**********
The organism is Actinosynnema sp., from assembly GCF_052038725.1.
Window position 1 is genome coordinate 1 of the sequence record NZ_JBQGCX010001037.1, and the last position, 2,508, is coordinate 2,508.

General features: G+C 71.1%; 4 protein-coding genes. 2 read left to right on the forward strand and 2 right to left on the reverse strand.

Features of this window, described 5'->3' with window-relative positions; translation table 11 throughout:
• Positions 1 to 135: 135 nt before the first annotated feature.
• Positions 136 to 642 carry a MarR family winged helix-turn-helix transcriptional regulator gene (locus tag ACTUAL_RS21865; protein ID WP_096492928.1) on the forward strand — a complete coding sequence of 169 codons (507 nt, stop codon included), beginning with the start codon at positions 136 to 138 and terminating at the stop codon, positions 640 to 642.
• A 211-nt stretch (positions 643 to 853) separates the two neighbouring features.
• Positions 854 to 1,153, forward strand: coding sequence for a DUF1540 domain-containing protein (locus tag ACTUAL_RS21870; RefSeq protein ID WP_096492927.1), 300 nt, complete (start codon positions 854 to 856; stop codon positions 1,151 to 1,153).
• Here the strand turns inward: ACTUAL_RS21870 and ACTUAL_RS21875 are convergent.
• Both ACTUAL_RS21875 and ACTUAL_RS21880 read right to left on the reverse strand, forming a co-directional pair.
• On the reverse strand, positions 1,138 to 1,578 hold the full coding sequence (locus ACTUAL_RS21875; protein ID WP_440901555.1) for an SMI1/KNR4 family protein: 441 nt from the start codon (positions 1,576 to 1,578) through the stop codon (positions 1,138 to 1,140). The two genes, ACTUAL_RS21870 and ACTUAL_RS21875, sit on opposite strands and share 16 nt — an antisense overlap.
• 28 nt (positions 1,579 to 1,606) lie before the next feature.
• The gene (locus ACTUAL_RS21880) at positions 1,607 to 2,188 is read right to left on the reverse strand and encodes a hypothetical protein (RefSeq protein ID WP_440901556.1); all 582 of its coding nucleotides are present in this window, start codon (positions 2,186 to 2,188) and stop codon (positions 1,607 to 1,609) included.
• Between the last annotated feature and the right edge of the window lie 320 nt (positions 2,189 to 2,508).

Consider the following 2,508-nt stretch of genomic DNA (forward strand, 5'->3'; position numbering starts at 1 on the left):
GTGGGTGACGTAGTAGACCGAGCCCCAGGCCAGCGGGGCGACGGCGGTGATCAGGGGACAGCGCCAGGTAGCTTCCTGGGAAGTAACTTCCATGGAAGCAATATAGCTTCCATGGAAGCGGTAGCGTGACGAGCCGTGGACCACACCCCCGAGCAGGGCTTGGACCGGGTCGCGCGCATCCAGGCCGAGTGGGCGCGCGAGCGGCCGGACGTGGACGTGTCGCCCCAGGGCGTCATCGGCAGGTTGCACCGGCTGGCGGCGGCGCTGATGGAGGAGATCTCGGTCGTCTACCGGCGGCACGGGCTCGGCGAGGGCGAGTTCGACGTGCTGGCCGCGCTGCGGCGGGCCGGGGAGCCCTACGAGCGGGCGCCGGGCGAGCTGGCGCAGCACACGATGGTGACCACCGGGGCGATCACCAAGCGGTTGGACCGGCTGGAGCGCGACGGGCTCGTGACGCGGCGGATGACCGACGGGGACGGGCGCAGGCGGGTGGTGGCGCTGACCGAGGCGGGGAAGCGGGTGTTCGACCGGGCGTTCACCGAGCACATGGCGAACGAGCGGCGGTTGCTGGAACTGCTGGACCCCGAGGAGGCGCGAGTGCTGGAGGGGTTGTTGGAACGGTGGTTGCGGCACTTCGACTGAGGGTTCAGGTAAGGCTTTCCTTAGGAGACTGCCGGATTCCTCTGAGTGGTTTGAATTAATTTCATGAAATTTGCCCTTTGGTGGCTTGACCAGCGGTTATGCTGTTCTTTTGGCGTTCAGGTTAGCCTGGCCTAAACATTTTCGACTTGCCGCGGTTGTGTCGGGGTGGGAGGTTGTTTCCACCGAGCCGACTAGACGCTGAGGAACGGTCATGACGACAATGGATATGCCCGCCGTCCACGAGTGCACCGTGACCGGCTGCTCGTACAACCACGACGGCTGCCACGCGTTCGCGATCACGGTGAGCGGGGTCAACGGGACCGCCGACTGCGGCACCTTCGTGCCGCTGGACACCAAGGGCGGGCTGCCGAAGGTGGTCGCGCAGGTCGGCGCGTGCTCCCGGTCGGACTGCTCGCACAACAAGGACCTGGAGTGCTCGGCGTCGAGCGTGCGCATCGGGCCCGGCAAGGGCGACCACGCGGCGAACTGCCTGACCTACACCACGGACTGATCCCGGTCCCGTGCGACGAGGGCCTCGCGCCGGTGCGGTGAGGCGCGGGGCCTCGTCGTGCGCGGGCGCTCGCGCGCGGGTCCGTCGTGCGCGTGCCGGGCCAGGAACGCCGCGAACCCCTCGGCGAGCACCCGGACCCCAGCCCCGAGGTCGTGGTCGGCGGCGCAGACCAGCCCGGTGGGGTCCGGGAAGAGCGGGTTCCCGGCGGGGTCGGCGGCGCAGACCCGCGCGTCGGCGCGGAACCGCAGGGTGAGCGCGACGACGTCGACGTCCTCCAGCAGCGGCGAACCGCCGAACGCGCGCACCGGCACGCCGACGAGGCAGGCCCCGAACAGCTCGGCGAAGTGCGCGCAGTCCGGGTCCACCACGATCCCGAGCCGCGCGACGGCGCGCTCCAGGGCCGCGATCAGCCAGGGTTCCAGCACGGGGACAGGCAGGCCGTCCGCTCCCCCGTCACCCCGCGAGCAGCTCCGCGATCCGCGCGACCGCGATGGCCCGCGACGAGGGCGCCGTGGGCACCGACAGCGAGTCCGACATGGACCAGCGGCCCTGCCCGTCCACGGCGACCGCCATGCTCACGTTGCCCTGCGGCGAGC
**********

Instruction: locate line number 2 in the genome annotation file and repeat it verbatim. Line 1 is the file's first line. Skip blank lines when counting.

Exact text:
Window position 1 is genome coordinate 1 of the sequence record NZ_JBQGCX010001037.1, and the last position, 2,508, is coordinate 2,508.